(Photo: Reuters/Suzanne Plunkett)
The head of the global Anglican Communion released a statement expressing sadness over the death of Great Britain's first female prime minister.
"It was with sadness that I heard the news of the death of Baroness Thatcher and my prayers are with her son and daughter, her grandchildren, family and friends," said Archbishop of Canterbury the Rt. Rev. Justin Welby. "It is right that today we give thanks for a life devoted to public service, acknowledging also the faith that inspired and sustained her."
Baroness Margaret Thatcher died earlier this week at age 87 after a series of strokes. She served as prime minister from 1979 to 1990 and was known for her hard-hitting conservative politics, being dubbed "the Iron Lady" by a Soviet paper. After leaving office, Thatcher would become a baroness.
According to the BBC, Thatcher's funeral will take place on April 17 at London's historic Saint Paul's Cathedral following a procession from Westminster Abbey. While not an official state funeral, the ceremony will nevertheless receive the same status as the funeral of Princess Diana.
Brought up by a grocer shop owner who was a strict Methodist lay preacher, Thatcher told the Catholic Herald in 1978 about her spiritual upbringing.
"Methodism isn't just a religion for Sundays – no faith is only a faith for Sundays. There were a lot of things during the week which one attended," said Thatcher, who eventually became an Anglican.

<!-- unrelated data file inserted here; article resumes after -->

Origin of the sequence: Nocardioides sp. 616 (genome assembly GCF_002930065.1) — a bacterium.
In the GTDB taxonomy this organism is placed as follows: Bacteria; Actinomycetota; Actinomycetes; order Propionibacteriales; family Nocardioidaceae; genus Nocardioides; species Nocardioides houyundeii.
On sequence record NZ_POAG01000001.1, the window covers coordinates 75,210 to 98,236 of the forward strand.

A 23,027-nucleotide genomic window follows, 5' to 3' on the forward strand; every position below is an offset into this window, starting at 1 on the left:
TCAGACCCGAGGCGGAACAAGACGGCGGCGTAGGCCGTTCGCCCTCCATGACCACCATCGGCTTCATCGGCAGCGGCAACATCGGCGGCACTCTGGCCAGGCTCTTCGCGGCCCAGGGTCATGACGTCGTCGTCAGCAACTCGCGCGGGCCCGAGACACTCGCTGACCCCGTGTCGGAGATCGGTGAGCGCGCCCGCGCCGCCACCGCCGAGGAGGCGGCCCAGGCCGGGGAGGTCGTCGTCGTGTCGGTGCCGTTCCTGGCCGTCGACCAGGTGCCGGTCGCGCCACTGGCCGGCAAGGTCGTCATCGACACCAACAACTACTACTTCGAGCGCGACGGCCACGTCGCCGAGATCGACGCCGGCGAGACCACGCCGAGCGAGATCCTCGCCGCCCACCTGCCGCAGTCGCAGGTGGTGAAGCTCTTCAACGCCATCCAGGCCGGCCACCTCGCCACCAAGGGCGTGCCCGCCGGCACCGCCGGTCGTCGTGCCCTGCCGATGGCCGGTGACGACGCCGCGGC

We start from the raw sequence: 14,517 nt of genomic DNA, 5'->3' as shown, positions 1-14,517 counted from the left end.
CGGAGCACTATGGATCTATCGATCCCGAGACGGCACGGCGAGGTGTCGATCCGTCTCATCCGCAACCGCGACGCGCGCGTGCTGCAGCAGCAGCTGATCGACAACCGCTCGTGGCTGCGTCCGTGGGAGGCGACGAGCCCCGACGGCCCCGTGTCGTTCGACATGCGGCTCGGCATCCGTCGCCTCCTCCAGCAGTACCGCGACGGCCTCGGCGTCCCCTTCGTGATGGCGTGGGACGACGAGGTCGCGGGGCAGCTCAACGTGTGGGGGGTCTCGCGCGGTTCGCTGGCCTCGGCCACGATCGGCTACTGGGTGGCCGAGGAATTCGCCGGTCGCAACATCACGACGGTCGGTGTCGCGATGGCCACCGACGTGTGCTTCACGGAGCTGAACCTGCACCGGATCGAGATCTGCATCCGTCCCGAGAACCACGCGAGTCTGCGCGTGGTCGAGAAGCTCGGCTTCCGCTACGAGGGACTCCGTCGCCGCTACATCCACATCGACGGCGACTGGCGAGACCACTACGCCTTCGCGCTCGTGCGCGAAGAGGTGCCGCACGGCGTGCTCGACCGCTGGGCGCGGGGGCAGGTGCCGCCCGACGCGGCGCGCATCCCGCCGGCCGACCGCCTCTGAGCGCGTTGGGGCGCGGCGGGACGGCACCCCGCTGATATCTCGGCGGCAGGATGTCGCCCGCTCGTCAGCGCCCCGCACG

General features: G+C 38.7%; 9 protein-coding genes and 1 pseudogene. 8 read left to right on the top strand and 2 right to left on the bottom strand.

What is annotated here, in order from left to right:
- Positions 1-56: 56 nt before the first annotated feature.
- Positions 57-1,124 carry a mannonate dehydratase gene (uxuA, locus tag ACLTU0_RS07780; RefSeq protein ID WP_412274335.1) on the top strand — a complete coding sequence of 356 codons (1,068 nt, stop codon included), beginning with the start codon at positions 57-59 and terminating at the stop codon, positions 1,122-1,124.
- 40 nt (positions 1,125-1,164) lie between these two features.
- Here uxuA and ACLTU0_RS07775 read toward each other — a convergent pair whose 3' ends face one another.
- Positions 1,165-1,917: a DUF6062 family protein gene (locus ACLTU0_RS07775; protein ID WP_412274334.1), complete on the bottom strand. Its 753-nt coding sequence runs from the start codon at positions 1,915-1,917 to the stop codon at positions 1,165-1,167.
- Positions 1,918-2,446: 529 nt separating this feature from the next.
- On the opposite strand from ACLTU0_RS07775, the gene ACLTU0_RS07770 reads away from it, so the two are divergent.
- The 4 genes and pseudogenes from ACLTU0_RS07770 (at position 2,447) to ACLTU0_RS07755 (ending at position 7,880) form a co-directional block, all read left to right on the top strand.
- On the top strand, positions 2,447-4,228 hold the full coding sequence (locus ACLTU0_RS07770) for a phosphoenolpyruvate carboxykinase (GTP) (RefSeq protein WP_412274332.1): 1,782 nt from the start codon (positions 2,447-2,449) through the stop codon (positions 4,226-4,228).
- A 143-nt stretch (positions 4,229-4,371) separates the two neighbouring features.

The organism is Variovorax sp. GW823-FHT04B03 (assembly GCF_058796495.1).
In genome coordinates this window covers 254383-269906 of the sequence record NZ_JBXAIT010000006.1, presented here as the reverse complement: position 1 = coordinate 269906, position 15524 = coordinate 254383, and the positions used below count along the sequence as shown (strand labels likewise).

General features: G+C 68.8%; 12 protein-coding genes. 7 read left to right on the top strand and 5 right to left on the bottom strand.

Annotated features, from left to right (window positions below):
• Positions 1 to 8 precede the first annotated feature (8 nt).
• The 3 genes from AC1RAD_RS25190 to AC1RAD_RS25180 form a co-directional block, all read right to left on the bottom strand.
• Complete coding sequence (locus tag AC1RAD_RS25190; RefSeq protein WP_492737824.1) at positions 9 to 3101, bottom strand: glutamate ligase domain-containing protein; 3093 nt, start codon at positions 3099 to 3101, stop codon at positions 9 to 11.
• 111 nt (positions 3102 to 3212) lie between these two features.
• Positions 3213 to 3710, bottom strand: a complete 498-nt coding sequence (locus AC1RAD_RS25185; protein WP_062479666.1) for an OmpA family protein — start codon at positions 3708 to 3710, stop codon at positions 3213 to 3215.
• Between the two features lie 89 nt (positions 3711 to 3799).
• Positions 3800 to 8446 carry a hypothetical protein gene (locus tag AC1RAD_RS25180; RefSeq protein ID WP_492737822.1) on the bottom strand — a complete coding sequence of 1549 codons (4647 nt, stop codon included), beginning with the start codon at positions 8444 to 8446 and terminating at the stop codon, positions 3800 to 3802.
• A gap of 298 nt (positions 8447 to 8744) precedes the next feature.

"John Wesley would of course say that he was a member of the Church of England, and the service he believed in was the Church of England service … I went for something a little more formal. I suppose it's first one's belief and then one's background."
Mark Tooley, president of the Institute on Religion & Democracy and author of a book on Methodist history, argued in an American Speculator column that Thatcher's worldview was influenced by that upbringing.
"But her world outlook was shaped by post-Victorian Methodism … when it still emphasized personal faith, unceasing diligence, exacting self-discipline, and perpetual exertions for social improvement based on rectitude," wrote Tooley.
"Secular elites despised Thatcher, no less than Reagan. And she cared no more than did he, always confident in the Christian faith learned in childhood and matured by triumphant global struggles of which we are all beneficiaries."